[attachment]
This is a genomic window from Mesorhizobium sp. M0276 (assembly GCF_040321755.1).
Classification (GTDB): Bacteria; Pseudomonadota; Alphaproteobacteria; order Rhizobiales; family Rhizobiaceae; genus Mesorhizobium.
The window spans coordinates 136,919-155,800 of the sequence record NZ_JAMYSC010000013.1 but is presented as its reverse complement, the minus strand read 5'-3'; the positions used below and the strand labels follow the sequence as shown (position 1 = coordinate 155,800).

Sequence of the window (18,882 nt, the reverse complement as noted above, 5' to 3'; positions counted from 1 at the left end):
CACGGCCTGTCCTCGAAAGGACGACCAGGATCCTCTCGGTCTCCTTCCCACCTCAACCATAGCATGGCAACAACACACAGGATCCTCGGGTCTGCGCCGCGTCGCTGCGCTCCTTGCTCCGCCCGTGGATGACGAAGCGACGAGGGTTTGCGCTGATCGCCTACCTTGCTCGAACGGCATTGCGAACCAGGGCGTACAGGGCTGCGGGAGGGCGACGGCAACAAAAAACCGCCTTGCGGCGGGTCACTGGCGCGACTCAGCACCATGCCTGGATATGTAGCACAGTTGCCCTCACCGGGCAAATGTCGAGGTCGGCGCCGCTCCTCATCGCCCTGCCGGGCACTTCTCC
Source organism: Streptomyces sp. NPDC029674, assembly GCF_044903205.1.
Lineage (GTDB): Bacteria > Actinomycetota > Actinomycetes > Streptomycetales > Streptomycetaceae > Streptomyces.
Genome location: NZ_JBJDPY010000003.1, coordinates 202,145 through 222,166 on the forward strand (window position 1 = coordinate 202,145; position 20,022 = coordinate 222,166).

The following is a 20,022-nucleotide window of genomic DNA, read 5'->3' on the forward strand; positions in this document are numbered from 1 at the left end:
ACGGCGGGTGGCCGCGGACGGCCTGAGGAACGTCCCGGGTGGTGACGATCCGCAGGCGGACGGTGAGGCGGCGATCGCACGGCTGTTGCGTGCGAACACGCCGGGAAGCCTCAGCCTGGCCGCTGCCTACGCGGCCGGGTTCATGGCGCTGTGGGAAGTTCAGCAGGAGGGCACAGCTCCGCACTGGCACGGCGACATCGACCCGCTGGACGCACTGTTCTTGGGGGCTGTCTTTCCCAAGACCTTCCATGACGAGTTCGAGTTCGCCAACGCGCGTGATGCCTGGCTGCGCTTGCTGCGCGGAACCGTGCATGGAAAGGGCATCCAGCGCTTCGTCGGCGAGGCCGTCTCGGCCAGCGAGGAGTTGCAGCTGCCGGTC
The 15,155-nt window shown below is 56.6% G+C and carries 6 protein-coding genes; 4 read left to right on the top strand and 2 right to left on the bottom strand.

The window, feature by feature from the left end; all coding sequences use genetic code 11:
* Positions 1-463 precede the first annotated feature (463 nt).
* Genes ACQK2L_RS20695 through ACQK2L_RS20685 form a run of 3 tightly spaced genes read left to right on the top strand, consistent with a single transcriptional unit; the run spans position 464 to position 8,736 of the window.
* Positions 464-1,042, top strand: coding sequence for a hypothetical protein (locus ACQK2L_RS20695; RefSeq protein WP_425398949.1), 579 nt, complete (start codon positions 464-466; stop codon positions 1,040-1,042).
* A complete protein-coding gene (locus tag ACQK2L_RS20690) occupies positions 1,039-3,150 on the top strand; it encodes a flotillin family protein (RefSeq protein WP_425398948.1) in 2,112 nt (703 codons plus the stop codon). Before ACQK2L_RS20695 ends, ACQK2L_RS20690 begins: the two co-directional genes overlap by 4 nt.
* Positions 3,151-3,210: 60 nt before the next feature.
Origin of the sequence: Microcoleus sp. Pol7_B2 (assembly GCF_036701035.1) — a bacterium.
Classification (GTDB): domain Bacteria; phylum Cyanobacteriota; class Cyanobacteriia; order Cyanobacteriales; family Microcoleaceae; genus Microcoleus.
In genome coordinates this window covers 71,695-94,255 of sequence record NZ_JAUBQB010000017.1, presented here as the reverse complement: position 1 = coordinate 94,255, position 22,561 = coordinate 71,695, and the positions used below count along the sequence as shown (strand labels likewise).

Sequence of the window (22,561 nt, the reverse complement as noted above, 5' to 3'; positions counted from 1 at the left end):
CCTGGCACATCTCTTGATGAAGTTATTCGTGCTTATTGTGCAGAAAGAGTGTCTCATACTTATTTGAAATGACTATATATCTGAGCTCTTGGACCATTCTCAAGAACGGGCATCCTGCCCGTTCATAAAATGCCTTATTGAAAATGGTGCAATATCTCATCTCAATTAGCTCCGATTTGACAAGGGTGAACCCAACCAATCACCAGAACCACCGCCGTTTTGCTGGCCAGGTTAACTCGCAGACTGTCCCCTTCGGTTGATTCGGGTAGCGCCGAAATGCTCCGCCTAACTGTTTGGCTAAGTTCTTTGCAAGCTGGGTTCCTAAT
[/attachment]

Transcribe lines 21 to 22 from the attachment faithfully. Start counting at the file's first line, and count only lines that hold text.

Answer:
Sequence of the window (22,561 nt, the reverse complement as noted above, 5' to 3'; positions counted from 1 at the left end):
CCTGGCACATCTCTTGATGAAGTTATTCGTGCTTATTGTGCAGAAAGAGTGTCTCATACTTATTTGAAATGACTATATATCTGAGCTCTTGGACCATTCTCAAGAACGGGCATCCTGCCCGTTCATAAAATGCCTTATTGAAAATGGTGCAATATCTCATCTCAATTAGCTCCGATTTGACAAGGGTGAACCCAACCAATCACCAGAACCACCGCCGTTTTGCTGGCCAGGTTAACTCGCAGACTGTCCCCTTCGGTTGATTCGGGTAGCGCCGAAATGCTCCGCCTAACTGTTTGGCTAAGTTCTTTGCAAGCTGGGTTCCTAAT